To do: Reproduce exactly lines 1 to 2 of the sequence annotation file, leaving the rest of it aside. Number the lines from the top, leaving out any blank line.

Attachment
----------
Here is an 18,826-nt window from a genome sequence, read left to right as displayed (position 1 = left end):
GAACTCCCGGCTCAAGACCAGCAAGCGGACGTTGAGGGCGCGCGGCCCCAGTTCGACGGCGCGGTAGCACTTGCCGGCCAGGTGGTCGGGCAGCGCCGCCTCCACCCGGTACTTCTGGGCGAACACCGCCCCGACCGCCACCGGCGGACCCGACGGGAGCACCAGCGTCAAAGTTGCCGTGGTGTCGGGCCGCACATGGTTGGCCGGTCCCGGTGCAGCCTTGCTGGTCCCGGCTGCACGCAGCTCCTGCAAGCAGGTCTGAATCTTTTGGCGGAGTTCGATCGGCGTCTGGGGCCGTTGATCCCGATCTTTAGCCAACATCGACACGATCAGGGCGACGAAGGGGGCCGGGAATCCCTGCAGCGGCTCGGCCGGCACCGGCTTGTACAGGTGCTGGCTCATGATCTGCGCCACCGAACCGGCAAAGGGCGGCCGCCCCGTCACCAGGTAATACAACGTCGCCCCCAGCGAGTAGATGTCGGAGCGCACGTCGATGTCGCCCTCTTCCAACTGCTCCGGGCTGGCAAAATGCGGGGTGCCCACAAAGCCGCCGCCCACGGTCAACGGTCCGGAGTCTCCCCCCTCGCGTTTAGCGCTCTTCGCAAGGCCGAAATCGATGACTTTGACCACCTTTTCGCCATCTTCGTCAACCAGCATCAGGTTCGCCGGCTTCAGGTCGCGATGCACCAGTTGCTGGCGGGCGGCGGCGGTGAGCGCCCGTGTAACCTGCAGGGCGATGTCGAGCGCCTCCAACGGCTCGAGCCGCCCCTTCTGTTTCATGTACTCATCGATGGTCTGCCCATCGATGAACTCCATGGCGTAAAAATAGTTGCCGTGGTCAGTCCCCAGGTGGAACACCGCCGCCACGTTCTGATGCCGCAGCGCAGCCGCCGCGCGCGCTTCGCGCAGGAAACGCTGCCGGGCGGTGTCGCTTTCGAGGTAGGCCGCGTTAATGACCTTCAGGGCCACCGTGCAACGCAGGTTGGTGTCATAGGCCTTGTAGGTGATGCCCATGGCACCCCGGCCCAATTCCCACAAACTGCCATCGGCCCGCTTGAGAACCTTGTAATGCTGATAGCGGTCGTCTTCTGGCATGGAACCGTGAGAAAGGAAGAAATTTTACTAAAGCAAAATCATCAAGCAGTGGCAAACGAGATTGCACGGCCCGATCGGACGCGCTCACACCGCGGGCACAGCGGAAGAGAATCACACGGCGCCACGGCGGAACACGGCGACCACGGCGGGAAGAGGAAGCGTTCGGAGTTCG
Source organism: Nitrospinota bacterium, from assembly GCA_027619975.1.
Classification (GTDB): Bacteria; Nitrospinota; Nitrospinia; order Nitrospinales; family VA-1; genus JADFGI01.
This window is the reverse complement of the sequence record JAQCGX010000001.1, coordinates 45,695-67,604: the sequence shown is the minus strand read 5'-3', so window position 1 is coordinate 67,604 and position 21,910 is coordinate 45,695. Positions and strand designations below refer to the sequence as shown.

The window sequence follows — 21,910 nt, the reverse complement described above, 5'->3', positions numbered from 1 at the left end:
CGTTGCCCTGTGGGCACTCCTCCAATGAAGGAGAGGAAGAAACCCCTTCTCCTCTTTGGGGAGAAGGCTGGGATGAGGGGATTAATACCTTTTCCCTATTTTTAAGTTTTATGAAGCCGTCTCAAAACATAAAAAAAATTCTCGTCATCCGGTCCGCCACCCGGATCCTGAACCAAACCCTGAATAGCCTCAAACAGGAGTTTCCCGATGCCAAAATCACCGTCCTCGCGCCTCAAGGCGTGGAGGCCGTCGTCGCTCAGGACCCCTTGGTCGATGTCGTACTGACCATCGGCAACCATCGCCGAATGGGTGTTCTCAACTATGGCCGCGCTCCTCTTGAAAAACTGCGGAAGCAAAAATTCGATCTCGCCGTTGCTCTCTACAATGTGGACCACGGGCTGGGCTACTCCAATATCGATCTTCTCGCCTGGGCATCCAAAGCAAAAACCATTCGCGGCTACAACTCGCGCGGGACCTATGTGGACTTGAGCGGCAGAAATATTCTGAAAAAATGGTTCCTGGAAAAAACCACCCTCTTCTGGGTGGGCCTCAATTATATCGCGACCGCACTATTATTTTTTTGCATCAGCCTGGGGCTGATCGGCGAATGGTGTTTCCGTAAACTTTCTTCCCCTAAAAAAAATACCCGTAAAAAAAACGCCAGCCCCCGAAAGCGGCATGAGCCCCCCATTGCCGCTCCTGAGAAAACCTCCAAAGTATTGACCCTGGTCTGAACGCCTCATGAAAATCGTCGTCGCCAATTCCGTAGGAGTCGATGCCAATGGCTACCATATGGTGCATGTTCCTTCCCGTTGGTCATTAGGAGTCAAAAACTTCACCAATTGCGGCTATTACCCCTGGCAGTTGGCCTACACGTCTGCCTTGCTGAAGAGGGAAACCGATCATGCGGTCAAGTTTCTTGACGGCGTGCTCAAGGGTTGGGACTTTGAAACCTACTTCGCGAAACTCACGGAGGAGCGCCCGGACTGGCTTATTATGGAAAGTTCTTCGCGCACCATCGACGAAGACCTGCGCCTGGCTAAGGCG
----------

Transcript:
Here is an 18,826-nt window from a genome sequence, read left to right as displayed (position 1 = left end):
GAACTCCCGGCTCAAGACCAGCAAGCGGACGTTGAGGGCGCGCGGCCCCAGTTCGACGGCGCGGTAGCACTTGCCGGCCAGGTGGTCGGGCAGCGCCGCCTCCACCCGGTACTTCTGGGCGAACACCGCCCCGACCGCCACCGGCGGACCCGACGGGAGCACCAGCGTCAAAGTTGCCGTGGTGTCGGGCCGCACATGGTTGGCCGGTCCCGGTGCAGCCTTGCTGGTCCCGGCTGCACGCAGCTCCTGCAAGCAGGTCTGAATCTTTTGGCGGAGTTCGATCGGCGTCTGGGGCCGTTGATCCCGATCTTTAGCCAACATCGACACGATCAGGGCGACGAAGGGGGCCGGGAATCCCTGCAGCGGCTCGGCCGGCACCGGCTTGTACAGGTGCTGGCTCATGATCTGCGCCACCGAACCGGCAAAGGGCGGCCGCCCCGTCACCAGGTAATACAACGTCGCCCCCAGCGAGTAGATGTCGGAGCGCACGTCGATGTCGCCCTCTTCCAACTGCTCCGGGCTGGCAAAATGCGGGGTGCCCACAAAGCCGCCGCCCACGGTCAACGGTCCGGAGTCTCCCCCCTCGCGTTTAGCGCTCTTCGCAAGGCCGAAATCGATGACTTTGACCACCTTTTCGCCATCTTCGTCAACCAGCATCAGGTTCGCCGGCTTCAGGTCGCGATGCACCAGTTGCTGGCGGGCGGCGGCGGTGAGCGCCCGTGTAACCTGCAGGGCGATGTCGAGCGCCTCCAACGGCTCGAGCCGCCCCTTCTGTTTCATGTACTCATCGATGGTCTGCCCATCGATGAACTCCATGGCGTAAAAATAGTTGCCGTGGTCAGTCCCCAGGTGGAACACCGCCGCCACGTTCTGATGCCGCAGCGCAGCCGCCGCGCGCGCTTCGCGCAGGAAACGCTGCCGGGCGGTGTCGCTTTCGAGGTAGGCCGCGTTAATGACCTTCAGGGCCACCGTGCAACGCAGGTTGGTGTCATAGGCCTTGTAGGTGATGCCCATGGCACCCCGGCCCAATTCCCACAAACTGCCATCGGCCCGCTTGAGAACCTTGTAATGCTGATAGCGGTCGTCTTCTGGCATGGAACCGTGAGAAAGGAAGAAATTTTACTAAAGCAAAATCATCAAGCAGTGGCAAACGAGATTGCACGGCCCGATCGGACGCGCTCACACCGCGGGCACAGCGGAAGAGAATCACACGGCGCCACGGCGGAACACGGCGACCACGGCGGGAAGAGGAAGCGTTCGGAGTTCG